3. Get a passport, if you don't already have one. Same for your diploma parchment and official transcripts.
The Wealthy English Teacher
Do you want to teach ESL in South Korea?
- How to Get a University Job in South Korea: Available on Amazon
- Logic Puzzles and Trivia
Once you get that job teaching English, be sure to keep it by making your classes fun, interesting and engaging by using these logic puzzles and trivia especially designed for ESL students. They make the perfect warm-up activity.
- My Life! Teaching in a Korean University
Check out this site by a Canadian expat teaching English in a South Korean University.
Step #4: Start looking at ESL Job Boards
Where are you thinking of teaching ESL?
Step #5: Choose an ESL Teaching Job
Decide on a job. This can be a very difficult decision but here are some things to consider:
1. Work hours. More than 30 hours/week contact time can be very tiring.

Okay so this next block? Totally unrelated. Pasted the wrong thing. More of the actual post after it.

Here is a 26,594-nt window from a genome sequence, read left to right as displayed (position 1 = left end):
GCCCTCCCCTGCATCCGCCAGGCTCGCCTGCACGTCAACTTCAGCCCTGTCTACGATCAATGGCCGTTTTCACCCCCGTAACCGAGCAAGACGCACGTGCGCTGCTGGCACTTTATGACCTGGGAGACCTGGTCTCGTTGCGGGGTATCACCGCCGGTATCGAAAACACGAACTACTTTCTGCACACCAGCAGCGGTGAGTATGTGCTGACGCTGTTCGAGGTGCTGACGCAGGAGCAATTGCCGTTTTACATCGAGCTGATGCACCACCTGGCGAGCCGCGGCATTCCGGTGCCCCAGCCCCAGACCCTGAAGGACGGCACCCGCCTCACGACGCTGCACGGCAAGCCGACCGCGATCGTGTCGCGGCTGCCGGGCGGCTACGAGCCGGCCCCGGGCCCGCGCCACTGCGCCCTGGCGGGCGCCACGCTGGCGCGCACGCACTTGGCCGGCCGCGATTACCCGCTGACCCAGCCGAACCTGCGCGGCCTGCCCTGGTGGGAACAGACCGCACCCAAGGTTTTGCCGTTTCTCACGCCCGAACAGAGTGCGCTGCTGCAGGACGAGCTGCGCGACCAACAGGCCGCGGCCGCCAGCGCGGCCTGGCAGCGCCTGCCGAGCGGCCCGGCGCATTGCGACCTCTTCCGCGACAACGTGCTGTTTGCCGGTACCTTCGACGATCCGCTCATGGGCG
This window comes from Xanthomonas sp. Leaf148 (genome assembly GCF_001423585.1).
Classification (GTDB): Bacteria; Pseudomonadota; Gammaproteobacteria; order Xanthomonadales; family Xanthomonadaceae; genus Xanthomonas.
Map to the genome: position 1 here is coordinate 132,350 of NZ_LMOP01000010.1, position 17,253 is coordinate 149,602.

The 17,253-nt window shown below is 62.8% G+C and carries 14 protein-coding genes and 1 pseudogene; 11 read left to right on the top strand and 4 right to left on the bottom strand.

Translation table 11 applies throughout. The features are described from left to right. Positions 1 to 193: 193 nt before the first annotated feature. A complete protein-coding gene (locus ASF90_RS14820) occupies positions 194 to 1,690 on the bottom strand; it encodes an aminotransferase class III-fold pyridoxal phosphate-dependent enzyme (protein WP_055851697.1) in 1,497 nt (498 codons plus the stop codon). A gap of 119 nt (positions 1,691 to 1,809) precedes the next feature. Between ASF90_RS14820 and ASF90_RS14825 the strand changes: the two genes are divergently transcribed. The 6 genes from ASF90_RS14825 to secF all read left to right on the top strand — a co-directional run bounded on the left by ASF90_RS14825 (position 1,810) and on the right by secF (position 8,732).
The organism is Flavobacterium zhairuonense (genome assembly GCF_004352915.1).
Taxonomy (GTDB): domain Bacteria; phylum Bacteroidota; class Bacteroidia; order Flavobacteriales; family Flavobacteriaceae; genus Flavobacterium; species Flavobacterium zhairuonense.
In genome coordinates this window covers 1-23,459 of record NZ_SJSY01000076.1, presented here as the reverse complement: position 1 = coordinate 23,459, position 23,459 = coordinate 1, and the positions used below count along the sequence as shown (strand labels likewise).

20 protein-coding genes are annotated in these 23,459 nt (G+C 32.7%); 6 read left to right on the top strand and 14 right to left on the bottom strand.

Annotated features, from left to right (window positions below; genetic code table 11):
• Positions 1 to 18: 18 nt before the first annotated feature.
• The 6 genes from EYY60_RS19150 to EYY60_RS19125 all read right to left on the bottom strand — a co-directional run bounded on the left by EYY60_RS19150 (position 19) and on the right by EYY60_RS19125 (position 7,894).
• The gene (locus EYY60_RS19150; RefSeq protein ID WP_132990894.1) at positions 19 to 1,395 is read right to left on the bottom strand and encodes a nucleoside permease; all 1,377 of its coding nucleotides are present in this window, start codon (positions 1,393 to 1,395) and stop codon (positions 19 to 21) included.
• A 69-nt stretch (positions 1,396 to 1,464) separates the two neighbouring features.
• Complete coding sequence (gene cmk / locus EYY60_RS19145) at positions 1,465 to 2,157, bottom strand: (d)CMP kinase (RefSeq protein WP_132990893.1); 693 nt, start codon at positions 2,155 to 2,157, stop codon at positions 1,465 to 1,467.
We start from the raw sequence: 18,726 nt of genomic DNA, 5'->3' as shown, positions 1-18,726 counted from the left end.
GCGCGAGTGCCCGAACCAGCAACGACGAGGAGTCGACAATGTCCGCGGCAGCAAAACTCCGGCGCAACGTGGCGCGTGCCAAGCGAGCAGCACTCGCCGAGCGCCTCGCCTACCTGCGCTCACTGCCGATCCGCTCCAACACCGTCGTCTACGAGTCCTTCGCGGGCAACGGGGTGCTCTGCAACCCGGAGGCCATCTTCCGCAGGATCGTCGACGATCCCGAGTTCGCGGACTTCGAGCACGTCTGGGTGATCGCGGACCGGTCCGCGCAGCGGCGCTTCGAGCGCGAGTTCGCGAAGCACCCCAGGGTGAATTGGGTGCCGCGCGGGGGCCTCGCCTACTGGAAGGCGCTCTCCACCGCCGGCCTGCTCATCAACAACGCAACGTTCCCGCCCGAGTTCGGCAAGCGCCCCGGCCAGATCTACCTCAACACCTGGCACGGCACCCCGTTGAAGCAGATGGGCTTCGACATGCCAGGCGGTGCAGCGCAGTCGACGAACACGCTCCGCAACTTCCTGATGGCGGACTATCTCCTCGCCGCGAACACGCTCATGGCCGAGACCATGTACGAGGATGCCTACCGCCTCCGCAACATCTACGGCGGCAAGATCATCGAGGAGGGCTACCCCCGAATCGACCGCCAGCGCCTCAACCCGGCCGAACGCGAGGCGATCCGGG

2. Vacation time. 2 weeks is standard, even more is icing on the cake.
3. Age group. If you don't like kids, don't think that teaching kindy will be a good thing for you.
4. Other teacher's recommendation: try to talk to former and current teachers to get an idea of the working and living conditions.
5. Do your research on the forums. Each country has a popular forum where you can check out your prospective school. Even put your contract up there and let the veterans offer their advice.